As the official education partner of the Colorado Rapids, the UCCS Soccer Management Program gives students the opportunity to go behind-the-scenes with the Rapids organization. Connor Pabich and Sam Statton sat down with Rapids Senior Director of Broadcasting and Play-by-Play Announcer Richard Fleming in the midst of his fifth season with the club to discuss how he brings fans closer to the game.
Q: How has your experience covering sports events across the world factored into your ability to engage with Rapids fans?
First and foremost, I’m a sports fan like everybody else. I’m not just a play-by-play guy. I’ve got a passion for sport, opinions on sport, I have favorite sports teams and individuals. Throughout my career, I have always tried to see myself as nothing more than a glorified fan that is privileged to be in a job where I get to report on big sporting events. So, I hope what that’s allowed me to do is look at sport through a fan’s eyes and be able to relate and relay that on a level that fans understand. There are colleagues of mine that do – and colleagues of mine that try to – overcomplicate sport. At the end of the day, it’s entertainment and so I hope my approach to being a fan first and a play-by-play second helps me to relate to the fans on a level that we all understand, without patronizing. My experience is kind of a byproduct of a career I’ve taken whether it’s broadcast, whether it’s Olympic Games, whatever it is and wherever it is. I think it’s maybe more my approach than it is my experience that has allowed me to look at it from a fans’ perspective.
Q: As awareness of the Rapids - and MLS as a whole - grows year after year, what are some ways you hope to increase the overall fan engagement?
That’s a tough one to answer. There are so many different elements that go into that fan engagement. I think that television is obviously a big factor. Social media is now huge. There is probably more engagement on social media on a daily basis than there is on a weekend for simply the games. The fans want to feel a part of the club every day, and that comes back to the social media interaction. It’s not just the 90 minutes on a Saturday night. I think part of that overall engagement is how I interact with fans, or how players interact with fans seven days a week, 365 days a year. I think that credibility is a factor, which MLS has had to fight in the past. Certainly in the early days there was too much assuming on the part of the sports executives, thinking it was like all the other ‘American’ sports. So, as a consequence, you've got people that shouldn’t have been anywhere near soccer production. They didn’t understand the game. I covered MLS as far back as 2004 and it was clear that the fans’ knowledge far outreached the knowledge of most of the sports media. What we found was that the sports crowd was being patronized, as the media tried to accommodate the general sports fan. There was a credibility factor. What I hope is that by me coming in and others coming in over the last few years, the bar has been raised. I think fans are more likely to trust the product because it’s a more credible product. I think raising the product on the field, raising the experience, and bringing the fans closer on social media are also huge factors. I am a very small part of a much bigger whole. It starts with the product on the field, though.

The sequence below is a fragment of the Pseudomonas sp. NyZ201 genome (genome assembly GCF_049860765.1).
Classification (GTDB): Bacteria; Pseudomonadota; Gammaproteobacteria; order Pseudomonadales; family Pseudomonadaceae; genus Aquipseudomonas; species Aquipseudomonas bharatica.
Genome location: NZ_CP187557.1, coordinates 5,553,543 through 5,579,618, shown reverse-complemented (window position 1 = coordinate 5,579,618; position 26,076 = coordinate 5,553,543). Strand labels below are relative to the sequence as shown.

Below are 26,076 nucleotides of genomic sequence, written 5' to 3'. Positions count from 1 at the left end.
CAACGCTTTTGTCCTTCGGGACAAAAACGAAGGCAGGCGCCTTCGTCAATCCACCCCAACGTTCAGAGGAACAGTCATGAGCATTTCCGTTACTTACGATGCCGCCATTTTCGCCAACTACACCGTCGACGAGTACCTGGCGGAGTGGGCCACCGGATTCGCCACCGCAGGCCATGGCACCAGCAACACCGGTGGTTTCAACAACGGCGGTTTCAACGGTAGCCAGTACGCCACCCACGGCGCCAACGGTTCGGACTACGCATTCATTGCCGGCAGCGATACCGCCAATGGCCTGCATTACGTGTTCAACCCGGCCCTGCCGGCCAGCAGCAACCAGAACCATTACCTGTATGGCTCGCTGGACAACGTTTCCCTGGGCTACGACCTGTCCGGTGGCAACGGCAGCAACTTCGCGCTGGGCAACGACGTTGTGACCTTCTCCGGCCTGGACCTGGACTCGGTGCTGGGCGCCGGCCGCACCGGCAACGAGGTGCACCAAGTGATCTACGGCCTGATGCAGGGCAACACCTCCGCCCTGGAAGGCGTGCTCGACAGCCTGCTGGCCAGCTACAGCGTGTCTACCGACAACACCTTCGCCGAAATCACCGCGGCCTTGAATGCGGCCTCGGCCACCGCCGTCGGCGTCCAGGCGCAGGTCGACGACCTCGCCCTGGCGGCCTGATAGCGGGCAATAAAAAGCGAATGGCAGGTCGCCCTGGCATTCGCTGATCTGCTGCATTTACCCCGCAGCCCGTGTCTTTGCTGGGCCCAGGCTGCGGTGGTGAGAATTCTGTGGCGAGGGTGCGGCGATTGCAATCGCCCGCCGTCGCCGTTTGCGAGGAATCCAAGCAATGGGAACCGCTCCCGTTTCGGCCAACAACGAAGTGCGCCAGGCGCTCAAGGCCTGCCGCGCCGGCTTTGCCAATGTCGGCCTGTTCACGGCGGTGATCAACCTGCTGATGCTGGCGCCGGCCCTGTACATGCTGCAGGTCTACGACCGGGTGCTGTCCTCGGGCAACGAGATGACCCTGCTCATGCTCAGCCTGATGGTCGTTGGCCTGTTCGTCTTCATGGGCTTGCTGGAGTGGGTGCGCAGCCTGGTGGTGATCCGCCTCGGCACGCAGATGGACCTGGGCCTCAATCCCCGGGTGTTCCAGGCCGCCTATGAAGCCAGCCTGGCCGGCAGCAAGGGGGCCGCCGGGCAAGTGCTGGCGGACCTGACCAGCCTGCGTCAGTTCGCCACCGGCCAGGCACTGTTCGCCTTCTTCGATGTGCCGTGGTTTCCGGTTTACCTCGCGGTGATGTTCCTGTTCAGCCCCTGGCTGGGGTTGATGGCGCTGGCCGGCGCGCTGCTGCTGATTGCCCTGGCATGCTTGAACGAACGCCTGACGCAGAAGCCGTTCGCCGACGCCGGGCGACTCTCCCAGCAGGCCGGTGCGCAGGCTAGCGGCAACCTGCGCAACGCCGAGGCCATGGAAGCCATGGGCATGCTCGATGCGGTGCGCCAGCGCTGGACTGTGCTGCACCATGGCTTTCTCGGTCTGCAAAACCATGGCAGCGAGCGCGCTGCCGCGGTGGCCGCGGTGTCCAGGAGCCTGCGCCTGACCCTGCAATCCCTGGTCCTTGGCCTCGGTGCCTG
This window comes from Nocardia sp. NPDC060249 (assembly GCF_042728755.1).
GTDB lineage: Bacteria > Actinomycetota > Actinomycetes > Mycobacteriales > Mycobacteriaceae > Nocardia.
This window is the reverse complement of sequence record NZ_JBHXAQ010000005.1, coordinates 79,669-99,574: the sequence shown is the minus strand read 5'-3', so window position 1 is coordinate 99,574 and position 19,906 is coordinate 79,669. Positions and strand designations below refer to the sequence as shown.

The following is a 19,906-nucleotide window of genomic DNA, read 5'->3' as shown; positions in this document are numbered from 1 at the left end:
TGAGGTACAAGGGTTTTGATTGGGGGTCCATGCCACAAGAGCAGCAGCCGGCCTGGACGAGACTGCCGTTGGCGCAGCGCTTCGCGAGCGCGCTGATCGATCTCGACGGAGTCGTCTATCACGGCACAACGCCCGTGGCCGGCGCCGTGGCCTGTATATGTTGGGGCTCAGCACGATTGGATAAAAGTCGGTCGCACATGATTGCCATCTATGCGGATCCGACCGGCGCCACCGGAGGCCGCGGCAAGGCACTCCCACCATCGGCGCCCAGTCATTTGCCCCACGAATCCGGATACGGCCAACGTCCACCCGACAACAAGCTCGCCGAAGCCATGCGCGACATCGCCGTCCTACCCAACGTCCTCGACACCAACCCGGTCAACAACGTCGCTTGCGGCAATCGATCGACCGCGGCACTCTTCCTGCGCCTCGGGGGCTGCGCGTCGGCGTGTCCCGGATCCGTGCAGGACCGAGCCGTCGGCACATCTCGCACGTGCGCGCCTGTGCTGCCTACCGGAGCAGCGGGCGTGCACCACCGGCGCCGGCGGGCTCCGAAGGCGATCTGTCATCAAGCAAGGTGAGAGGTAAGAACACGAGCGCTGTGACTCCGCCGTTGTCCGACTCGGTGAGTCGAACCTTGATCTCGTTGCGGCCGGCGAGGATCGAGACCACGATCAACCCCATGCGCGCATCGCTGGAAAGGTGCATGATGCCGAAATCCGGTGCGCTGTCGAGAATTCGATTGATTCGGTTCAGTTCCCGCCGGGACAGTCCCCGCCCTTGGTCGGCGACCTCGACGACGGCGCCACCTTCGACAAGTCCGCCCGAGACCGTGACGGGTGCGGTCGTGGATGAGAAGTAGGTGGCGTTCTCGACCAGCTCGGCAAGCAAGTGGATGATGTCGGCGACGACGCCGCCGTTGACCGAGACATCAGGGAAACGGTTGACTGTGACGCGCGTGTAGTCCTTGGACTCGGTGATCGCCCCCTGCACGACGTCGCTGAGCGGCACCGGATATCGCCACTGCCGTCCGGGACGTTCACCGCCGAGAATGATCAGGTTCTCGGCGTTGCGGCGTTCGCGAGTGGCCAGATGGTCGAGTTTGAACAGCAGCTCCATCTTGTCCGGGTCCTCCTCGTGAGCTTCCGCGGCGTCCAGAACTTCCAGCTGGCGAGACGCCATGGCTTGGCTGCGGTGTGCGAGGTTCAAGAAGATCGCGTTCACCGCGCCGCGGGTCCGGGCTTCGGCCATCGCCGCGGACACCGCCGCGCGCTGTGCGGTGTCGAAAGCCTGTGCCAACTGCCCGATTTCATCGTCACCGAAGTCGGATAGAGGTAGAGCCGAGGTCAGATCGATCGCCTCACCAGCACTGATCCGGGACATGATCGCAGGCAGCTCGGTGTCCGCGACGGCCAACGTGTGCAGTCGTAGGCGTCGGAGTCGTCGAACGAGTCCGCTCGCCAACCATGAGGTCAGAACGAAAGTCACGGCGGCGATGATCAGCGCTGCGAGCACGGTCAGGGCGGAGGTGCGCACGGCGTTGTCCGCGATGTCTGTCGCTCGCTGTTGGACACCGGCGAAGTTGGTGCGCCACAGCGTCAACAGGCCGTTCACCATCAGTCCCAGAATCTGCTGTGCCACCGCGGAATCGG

Q: You have been very active in engaging with the fans on social media. How important is it to develop that connection with them?
It’s huge. I was talking to someone yesterday, it’s kind of a paradox within sport where recently Neymar had joined PSG (Paris Saint-Germain F.C.) from Barcelona for 222 million Euro with 30 million Euro/year after tax, so as the sports stars become more distant from the common fan, the more celebrity, the more superstars, it takes them further away from the common man. Let’s not forget soccer, certainly where I come from, it's a blue-collar sport. It was set up in industrial heartlands in the UK. Look at it now and there are multi-millionaire players that are kind of out of touch. What social media has done has brought them back into the fold, and allowed fans to engage with players on a certain level. I think it’s part about communication, it’s part about back and forth, it’s part about creating a community. Again, it’s not elevating my role or my knowledge above a fan and that’s vitally important. A fan’s voice needs to be heard, a fan’s voice deserves to be heard. Fans now have a platform. It is an extension of the club’s channels of communication for fans where they can voice frustration, or to sing the praises of players. I think engaging with fans that pay to come through the gates on a Saturday is absolutely vital. I see it as part of my role and part of my responsibility.